Austria was our destination after a week in Italy. It involved some vaguely unnerving — and therefore exciting — differences. Bobbing along over the sun-hazed Alps on a Tyrolean Airways Dash 8 turboprop (!), I thought it out.
I knew there would not be nearly as many Americans in Vienna, at least not on display. It’s a wonderful city, as we were to find out, but not as big a tourist draw from the United States as Italy is. The only reason we tacked it onto our trip is that my wife’s niece took a State Department posting there, and had a second bedroom in her apartment.
Therefore, the place would feel more “foreign.” Not that Italy is a McDonald’s, but it’s easy to find the Americans there. They have cameras growing out of their chests (yep, me too). Many of them turn up their noses at the coffee and loudly ask for ice. As I walked down the Via Della Scala near our hotel in Florence, I heard a woman announce rather stridently that the Boston Bruins had swept my team, the Pittsburgh Penguins, in the National Hockey League’s Eastern Conference Final. I meant to throw my coffee on her, but I was looking for some ice.
But Americans in abundance or not, Italy was wonderful. Austria would be good too, but a different cup of espresso. My German is not nearly so good as my Italian, so there was that challenge. The food would be different; we were blissed out on Italian freshness and peerless quality. Schnitzel, on the other hand, is weighty stuff, albeit delicious.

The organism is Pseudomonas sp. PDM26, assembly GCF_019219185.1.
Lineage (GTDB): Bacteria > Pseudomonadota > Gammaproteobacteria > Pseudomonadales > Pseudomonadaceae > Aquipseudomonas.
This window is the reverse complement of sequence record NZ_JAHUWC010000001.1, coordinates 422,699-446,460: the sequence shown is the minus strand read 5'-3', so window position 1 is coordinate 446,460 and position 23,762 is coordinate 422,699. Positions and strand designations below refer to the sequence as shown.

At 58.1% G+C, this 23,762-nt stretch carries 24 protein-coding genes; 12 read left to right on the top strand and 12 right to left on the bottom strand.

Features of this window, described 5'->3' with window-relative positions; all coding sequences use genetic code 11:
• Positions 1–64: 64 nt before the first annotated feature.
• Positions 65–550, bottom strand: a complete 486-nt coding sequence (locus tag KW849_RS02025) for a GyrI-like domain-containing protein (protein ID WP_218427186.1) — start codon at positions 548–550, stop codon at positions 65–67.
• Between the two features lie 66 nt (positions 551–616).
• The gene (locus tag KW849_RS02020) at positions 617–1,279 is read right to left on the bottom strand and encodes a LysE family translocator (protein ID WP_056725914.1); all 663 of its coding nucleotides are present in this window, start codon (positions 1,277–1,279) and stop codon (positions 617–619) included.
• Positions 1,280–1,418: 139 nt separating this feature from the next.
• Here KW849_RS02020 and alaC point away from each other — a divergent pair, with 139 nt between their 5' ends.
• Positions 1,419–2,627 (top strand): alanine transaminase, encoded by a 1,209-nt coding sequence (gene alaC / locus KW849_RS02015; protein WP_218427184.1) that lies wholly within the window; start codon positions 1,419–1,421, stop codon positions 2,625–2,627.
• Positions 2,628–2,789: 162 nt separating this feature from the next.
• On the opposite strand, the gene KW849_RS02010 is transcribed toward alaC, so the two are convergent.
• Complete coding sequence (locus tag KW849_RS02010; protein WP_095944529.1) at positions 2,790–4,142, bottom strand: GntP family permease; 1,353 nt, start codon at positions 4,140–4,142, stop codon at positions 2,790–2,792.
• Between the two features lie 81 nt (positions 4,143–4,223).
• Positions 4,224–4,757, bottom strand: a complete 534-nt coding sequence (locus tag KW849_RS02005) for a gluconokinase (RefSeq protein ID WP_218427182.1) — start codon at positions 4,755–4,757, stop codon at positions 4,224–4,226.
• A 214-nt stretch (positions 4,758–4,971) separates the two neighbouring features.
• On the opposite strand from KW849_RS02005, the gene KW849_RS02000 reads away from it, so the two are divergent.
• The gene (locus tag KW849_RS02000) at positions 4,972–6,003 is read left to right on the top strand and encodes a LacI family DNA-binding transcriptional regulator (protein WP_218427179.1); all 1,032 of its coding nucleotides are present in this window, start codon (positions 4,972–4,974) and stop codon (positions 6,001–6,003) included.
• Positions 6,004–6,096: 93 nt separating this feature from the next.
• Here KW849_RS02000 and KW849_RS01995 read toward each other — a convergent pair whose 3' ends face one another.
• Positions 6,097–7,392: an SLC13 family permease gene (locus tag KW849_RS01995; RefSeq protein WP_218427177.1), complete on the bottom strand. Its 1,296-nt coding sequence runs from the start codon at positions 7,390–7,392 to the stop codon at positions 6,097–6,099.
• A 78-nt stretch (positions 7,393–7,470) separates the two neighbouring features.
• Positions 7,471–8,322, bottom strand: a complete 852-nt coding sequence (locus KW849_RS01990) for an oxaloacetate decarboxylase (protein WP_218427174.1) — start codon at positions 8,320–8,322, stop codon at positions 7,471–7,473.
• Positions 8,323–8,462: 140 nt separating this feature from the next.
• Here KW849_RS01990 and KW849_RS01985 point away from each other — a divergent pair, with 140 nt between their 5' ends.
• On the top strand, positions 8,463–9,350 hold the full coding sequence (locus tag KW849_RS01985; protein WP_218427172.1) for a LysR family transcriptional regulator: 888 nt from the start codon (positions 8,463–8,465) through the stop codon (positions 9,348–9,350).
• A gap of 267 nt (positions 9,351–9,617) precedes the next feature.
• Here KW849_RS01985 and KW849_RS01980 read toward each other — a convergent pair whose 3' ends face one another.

And Vienna itself is perhaps not your typical European city. Invaded (and almost taken) by the Turks in 1529 and 1683, Vienna is a cultural melange, with a distinct Eastern European overtone. This was the eastern edge of Christian civilization for centuries; beyond it began the Muslim world. Napoleon occupied Vienna, and therefore Austria, twice; Hitler clamped it in his vise between 1938 and 1945. Had the Turks prevailed in either of their sieges, they surely would have used the city as a base for conquest of southern Germany and the Balkans. Vienna was, in a sense, the deadbolt of European history.
So onward to new and unfamiliar delights.♦
© 2013 Adam Barr
Photographs by Adam Barr